Bluffton head football coach Ken Cribb closed the Bobcats' seventh annual youth football camp on Saturday with the campers gathered around him in the center of the field.
"Do something every day," Cribb told the youngsters on a hot, humid day at Bluffton High School. "Push-ups and sit-ups are good. And chin-ups. Just make sure you exercise. Do something"
He also told the kids not to miss practice, to be on time, to compliment their teammates and respect their parents and coaches.
"Just do the right things," he said before gathering the kids in the bleachers for a group photo.
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If those words of wisdom were all the kids took home Saturday, it may have been worth their time.
Forty-four kids, from kindergarten to 8th grade, took part in the camp, hosted by Cribb and the Bluffton Bobcats Football Club, and afterward, Cribb ruled it a success.
"I'm real pleased," he said. "Tickled to death."
The kids worked for four hours -- from 8 a.m. to noon -- on fundamentals and techniques at a variety of positions.
"We want them to be exposed to it all," Cribb said. "We want them to find out if there's anything specific they have an interest in."
Part of the kids' exposure involved being coached by their local heroes. A host of current and former Bluffton players gave their time to personally instruct the kids.
Bluffton's star defensive end Shameik Blackshear, quarterback Alex Davis and long snapper Logan Velliquette, as well as former Bobcats playing in college took part. Among the former Bobcats were Yerko Castedo (Limestone), C.J. Frazier (Newberry), Demetrius Smalls (South Carolina), Mike Grant (Johnson C. Smith) and Michael Sulka (Auburn).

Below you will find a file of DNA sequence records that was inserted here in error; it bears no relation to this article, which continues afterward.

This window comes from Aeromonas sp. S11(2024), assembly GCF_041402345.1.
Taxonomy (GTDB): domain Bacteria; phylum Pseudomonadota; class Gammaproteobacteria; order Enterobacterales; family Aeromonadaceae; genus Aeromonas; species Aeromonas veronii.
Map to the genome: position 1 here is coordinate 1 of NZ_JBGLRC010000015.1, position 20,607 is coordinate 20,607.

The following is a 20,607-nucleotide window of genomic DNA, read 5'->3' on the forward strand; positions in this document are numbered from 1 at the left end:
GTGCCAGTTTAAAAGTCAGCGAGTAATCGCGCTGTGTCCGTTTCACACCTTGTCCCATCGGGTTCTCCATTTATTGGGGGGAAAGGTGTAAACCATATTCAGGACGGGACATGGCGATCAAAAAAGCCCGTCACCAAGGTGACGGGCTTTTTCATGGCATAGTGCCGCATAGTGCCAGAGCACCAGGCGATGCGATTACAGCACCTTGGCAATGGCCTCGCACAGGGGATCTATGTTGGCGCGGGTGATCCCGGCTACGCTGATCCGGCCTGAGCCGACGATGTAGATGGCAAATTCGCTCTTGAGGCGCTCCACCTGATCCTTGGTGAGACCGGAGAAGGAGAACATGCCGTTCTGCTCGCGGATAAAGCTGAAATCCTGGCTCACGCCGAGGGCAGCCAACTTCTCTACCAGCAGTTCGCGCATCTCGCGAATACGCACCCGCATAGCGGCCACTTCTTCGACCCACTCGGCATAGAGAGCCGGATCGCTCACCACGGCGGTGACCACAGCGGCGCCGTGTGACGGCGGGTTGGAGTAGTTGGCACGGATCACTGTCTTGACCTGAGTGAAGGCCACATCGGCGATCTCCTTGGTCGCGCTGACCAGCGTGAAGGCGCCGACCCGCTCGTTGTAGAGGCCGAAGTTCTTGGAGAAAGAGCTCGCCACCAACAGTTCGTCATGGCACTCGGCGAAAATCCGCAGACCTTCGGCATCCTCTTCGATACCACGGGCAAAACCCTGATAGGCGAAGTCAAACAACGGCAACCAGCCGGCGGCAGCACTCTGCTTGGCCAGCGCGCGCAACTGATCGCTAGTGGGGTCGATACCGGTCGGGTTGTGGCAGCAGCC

"It was a great experience for the kids," Cribb said. "They were big-eyed. They remember them from when they played. They know where they play at."
The campers aren't the only one who takes something away from the experience. The players benefit, as well.
"You don't really know a position unless you can coach it," Cribb said. "And the players understand the contribution the kids that come to the camps make to this program."
But Cribb doesn't allow just any players to be involved. They have to earn it, as well.
"I hand pick the kids that are the most deserving, the ones that have put in the most work," he said.
Cribb says he's comfortable with the setup of his camp and doesn't think it needs to be anything more elaborate.
"I like it where it's at," he said. "There are a lot of other camps around here. But we use it more as a kickoff for the season."
But, obviously, he'd like to see more kids -- and their coaches.
"One way I would like to see it grow is by getting all the other organizations involved -- PALS, the Bulldogs, the Barracudas -- and have their coaches come and treat it like a clinic for them, as well," Cribb said. "It helps them learn, not just football, but Bobcats football."